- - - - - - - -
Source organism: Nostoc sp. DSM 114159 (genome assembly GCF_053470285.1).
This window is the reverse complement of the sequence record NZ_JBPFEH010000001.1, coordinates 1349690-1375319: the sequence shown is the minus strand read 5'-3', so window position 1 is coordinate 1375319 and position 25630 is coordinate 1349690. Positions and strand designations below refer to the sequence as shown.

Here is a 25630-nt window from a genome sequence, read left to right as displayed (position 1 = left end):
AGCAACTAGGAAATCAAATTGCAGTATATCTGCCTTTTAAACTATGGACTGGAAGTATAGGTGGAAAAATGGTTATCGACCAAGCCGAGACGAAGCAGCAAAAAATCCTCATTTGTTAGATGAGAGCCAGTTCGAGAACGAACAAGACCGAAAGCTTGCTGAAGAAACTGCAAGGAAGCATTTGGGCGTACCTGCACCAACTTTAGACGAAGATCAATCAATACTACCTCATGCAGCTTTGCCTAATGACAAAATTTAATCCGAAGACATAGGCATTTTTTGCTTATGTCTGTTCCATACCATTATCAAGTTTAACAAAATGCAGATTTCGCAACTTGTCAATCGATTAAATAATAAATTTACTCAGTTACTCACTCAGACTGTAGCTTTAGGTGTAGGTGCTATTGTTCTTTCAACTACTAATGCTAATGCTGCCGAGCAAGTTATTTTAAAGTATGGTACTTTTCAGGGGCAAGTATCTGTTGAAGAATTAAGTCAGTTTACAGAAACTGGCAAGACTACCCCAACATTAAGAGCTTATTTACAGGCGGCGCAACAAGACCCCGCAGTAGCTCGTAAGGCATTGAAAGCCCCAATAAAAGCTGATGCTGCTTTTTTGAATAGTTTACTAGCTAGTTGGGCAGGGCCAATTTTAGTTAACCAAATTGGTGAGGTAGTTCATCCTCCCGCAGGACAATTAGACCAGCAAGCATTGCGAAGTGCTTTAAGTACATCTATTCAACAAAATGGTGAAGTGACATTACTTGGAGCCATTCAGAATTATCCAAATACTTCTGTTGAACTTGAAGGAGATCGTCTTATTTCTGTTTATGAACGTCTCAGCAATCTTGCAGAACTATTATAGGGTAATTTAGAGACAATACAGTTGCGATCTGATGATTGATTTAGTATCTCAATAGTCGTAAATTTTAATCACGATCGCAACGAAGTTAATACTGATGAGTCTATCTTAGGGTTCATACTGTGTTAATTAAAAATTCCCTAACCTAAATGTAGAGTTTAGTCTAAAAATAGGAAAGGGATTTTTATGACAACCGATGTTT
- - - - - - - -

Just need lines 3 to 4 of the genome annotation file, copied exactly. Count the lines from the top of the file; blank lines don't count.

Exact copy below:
Here is a 25630-nt window from a genome sequence, read left to right as displayed (position 1 = left end):
AGCAACTAGGAAATCAAATTGCAGTATATCTGCCTTTTAAACTATGGACTGGAAGTATAGGTGGAAAAATGGTTATCGACCAAGCCGAGACGAAGCAGCAAAAAATCCTCATTTGTTAGATGAGAGCCAGTTCGAGAACGAACAAGACCGAAAGCTTGCTGAAGAAACTGCAAGGAAGCATTTGGGCGTACCTGCACCAACTTTAGACGAAGATCAATCAATACTACCTCATGCAGCTTTGCCTAATGACAAAATTTAATCCGAAGACATAGGCATTTTTTGCTTATGTCTGTTCCATACCATTATCAAGTTTAACAAAATGCAGATTTCGCAACTTGTCAATCGATTAAATAATAAATTTACTCAGTTACTCACTCAGACTGTAGCTTTAGGTGTAGGTGCTATTGTTCTTTCAACTACTAATGCTAATGCTGCCGAGCAAGTTATTTTAAAGTATGGTACTTTTCAGGGGCAAGTATCTGTTGAAGAATTAAGTCAGTTTACAGAAACTGGCAAGACTACCCCAACATTAAGAGCTTATTTACAGGCGGCGCAACAAGACCCCGCAGTAGCTCGTAAGGCATTGAAAGCCCCAATAAAAGCTGATGCTGCTTTTTTGAATAGTTTACTAGCTAGTTGGGCAGGGCCAATTTTAGTTAACCAAATTGGTGAGGTAGTTCATCCTCCCGCAGGACAATTAGACCAGCAAGCATTGCGAAGTGCTTTAAGTACATCTATTCAACAAAATGGTGAAGTGACATTACTTGGAGCCATTCAGAATTATCCAAATACTTCTGTTGAACTTGAAGGAGATCGTCTTATTTCTGTTTATGAACGTCTCAGCAATCTTGCAGAACTATTATAGGGTAATTTAGAGACAATACAGTTGCGATCTGATGATTGATTTAGTATCTCAATAGTCGTAAATTTTAATCACGATCGCAACGAAGTTAATACTGATGAGTCTATCTTAGGGTTCATACTGTGTTAATTAAAAATTCCCTAACCTAAATGTAGAGTTTAGTCTAAAAATAGGAAAGGGATTTTTATGACAACCGATGTTT